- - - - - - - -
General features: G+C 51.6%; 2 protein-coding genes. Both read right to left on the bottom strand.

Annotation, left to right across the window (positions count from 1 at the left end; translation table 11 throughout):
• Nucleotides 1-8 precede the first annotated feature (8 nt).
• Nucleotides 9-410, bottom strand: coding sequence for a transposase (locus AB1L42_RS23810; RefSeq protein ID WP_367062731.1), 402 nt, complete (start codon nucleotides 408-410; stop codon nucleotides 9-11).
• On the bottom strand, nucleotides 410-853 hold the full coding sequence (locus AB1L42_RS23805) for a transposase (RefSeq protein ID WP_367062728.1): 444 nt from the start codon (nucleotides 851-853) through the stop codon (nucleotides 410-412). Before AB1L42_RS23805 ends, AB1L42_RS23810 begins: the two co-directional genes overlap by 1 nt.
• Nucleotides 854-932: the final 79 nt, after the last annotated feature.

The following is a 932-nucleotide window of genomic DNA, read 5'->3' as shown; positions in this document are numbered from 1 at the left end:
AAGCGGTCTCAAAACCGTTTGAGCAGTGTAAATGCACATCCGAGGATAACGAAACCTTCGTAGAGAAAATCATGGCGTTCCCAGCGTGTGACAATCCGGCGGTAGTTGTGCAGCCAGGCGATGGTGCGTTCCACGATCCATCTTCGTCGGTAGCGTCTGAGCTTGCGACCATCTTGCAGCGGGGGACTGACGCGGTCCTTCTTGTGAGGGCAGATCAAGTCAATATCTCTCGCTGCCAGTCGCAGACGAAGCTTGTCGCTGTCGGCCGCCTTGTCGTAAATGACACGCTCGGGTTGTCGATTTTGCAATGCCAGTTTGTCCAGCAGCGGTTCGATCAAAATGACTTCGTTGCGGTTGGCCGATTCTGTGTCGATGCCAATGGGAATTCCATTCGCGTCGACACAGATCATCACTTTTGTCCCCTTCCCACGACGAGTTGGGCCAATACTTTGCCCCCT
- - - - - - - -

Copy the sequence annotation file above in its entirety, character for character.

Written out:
General features: G+C 51.6%; 2 protein-coding genes. Both read right to left on the bottom strand.

Annotation, left to right across the window (positions count from 1 at the left end; translation table 11 throughout):
• Nucleotides 1-8 precede the first annotated feature (8 nt).
• Nucleotides 9-410, bottom strand: coding sequence for a transposase (locus AB1L42_RS23810; RefSeq protein ID WP_367062731.1), 402 nt, complete (start codon nucleotides 408-410; stop codon nucleotides 9-11).
• On the bottom strand, nucleotides 410-853 hold the full coding sequence (locus AB1L42_RS23805) for a transposase (RefSeq protein ID WP_367062728.1): 444 nt from the start codon (nucleotides 851-853) through the stop codon (nucleotides 410-412). Before AB1L42_RS23805 ends, AB1L42_RS23810 begins: the two co-directional genes overlap by 1 nt.
• Nucleotides 854-932: the final 79 nt, after the last annotated feature.

The following is a 932-nucleotide window of genomic DNA, read 5'->3' as shown; positions in this document are numbered from 1 at the left end:
AAGCGGTCTCAAAACCGTTTGAGCAGTGTAAATGCACATCCGAGGATAACGAAACCTTCGTAGAGAAAATCATGGCGTTCCCAGCGTGTGACAATCCGGCGGTAGTTGTGCAGCCAGGCGATGGTGCGTTCCACGATCCATCTTCGTCGGTAGCGTCTGAGCTTGCGACCATCTTGCAGCGGGGGACTGACGCGGTCCTTCTTGTGAGGGCAGATCAAGTCAATATCTCTCGCTGCCAGTCGCAGACGAAGCTTGTCGCTGTCGGCCGCCTTGTCGTAAATGACACGCTCGGGTTGTCGATTTTGCAATGCCAGTTTGTCCAGCAGCGGTTCGATCAAAATGACTTCGTTGCGGTTGGCCGATTCTGTGTCGATGCCAATGGGAATTCCATTCGCGTCGACACAGATCATCACTTTTGTCCCCTTCCCACGACGAGTTGGGCCAATACTTTGCCCCCT